On November 2, 2016, the Coastal Commission considered the proposed Marin LCP amendments for certification in Half Moon Bay, CA. The proposed Marin LCP amendments to the Land Use Plan (LUP) and the Implementation Plan (IP) with the exception of the Environmental Hazards sections (to be revisited at a later date) were approved, subject to revisions to the definition of ongoing agriculture as Commissioner Kinsey requested at the November hearing. The Coastal Commission gave Marin County until May 2, 2017 to accept the Coastal Commission's suggested modifications or the approval would expire.
Coastal Commission Actions
The Coastal Commission considered the LCP Amendment for certification on November 2, 2016 in Half Moon Bay and made the below modifications to the submission:
- Removed the Environmental Hazards sections (i.e. sea-level rise) and directed Marin County and Coastal Commission staff to revise and return at a later date.
- Adopted the Land Use Plan (LUP) and Implementation Plan (IP) with Coastal Commission staff recommendations.
- Modified the definition of ongoing agriculture by removing the language:
- existing legally established agricultural production, and conversion of grazing area to crop production. The removal of these lines allow exceptions for activities which would otherwise require a Coastal Development Permit.
Marin County Actions
The County had previously scheduled a Board of Supervisors hearing on the LCP Amendment for December 13, 2016, but the hearing has been postponed indefinitely. Certification of the entire LCP is stalled pending action on the environmental hazards sections. Until the entire LCP is certified, the 1981 LCP remains in effect.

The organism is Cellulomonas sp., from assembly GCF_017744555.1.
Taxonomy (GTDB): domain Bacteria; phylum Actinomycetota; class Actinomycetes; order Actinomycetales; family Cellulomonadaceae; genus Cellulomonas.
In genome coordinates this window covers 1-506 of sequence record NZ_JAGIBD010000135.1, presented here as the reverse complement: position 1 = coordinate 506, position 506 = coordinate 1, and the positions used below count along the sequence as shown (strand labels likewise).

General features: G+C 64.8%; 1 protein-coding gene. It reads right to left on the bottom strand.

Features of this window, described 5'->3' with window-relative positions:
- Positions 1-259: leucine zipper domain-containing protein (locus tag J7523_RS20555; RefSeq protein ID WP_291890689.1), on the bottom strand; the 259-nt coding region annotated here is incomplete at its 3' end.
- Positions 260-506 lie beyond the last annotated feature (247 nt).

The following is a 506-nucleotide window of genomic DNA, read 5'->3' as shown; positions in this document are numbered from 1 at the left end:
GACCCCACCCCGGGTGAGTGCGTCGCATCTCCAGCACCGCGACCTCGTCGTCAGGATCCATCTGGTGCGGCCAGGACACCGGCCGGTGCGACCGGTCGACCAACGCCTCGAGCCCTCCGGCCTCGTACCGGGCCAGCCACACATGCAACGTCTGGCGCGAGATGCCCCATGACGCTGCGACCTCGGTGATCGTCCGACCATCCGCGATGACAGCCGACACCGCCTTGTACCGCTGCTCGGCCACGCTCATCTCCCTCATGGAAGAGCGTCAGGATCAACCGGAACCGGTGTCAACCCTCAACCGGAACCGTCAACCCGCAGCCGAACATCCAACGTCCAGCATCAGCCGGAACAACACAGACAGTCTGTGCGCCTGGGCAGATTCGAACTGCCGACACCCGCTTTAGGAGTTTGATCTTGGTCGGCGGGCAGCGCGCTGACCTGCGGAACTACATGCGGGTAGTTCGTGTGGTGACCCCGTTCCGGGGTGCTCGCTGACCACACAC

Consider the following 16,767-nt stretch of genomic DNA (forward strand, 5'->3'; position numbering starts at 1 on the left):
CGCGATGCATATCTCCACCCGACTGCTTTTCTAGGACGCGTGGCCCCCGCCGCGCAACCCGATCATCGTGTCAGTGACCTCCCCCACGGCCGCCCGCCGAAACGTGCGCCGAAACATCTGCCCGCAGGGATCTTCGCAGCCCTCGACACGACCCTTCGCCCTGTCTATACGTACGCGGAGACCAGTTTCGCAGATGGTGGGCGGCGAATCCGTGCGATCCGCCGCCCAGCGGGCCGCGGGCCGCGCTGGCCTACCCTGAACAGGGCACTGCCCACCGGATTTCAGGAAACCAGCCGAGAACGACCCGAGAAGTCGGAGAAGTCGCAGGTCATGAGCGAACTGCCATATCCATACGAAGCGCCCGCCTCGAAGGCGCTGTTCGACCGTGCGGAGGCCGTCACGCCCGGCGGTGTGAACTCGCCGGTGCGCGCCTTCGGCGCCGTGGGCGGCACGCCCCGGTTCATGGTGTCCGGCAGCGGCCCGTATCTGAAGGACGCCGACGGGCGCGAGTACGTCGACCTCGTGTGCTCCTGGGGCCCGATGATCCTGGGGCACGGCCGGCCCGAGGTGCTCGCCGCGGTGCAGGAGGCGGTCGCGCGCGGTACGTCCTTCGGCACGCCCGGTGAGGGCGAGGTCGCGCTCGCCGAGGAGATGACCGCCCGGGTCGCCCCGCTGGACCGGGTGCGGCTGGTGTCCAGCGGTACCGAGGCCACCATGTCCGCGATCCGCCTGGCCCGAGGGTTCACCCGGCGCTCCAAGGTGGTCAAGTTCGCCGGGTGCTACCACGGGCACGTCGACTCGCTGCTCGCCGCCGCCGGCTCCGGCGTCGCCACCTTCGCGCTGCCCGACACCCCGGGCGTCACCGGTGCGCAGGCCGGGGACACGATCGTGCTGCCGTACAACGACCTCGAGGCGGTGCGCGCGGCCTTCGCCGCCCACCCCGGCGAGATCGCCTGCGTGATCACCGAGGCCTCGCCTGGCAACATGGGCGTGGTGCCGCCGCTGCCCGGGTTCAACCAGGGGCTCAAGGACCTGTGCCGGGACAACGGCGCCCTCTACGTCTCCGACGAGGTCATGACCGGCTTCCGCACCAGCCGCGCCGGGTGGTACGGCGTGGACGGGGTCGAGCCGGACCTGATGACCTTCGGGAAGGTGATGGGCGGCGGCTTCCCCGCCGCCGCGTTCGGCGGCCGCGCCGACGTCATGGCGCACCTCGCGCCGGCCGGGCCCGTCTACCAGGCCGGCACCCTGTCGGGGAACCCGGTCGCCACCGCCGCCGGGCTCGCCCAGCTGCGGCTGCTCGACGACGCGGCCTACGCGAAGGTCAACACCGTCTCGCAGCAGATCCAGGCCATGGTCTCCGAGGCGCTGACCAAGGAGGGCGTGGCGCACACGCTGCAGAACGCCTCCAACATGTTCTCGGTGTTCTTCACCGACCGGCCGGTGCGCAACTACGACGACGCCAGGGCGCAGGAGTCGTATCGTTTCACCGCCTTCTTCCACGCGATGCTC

EAC continues to work with the County, Coastal Commission, our partner organizations, and our members to advocate for strong Environmental Hazards sections. Our main goals related to the Environmental Hazards sections include advocacy for policies that:
- Address climate change adaptation planning and mitigation measures including strategies to address public works, wastewater and transportation.
- Consider avoidance of hazards as the first step for new development.
- Minimize adverse impact to beaches from shoreline protective devices, i.e. sea walls.
- Mitigate coastal resource impacts where unavoidable.
- Mitigate (and reduce) shoreline erosion, changes to sand supply, and loss of beach area and wetlands that may result and allow for continued public access to the coast.
Thanks to our supporters, EAC has been dedicated to tracking, reviewing and actively participating in the Marin County Local Coastal Program (LCP) Amendment process for the past eight years. Our advocacy work demands careful review of policy documents, submitting comments, attending hearings, working with local partners (like Turtle Island Restoration Network), and our constituents to protect and preserve West Marin for generations to come.
The LCP Amendment impacts all of us in West Marin, as it will guide the nature and pace of development in West Marin for the next 30+ years. The Amendment will have a lasting impact on our coastal resources, view sheds, public access, and our ability to participate in the planning processes for generations to come.
Marin County Community Development Agency staff needs to meet with the Coastal Commission staff to address the areas of disagreement in the Environmental Hazards chapter, revise their work, and return to the Marin County Board of Supervisors and Coastal Commisison for certification. EAC will continue to remain engaged in this critical planning issue.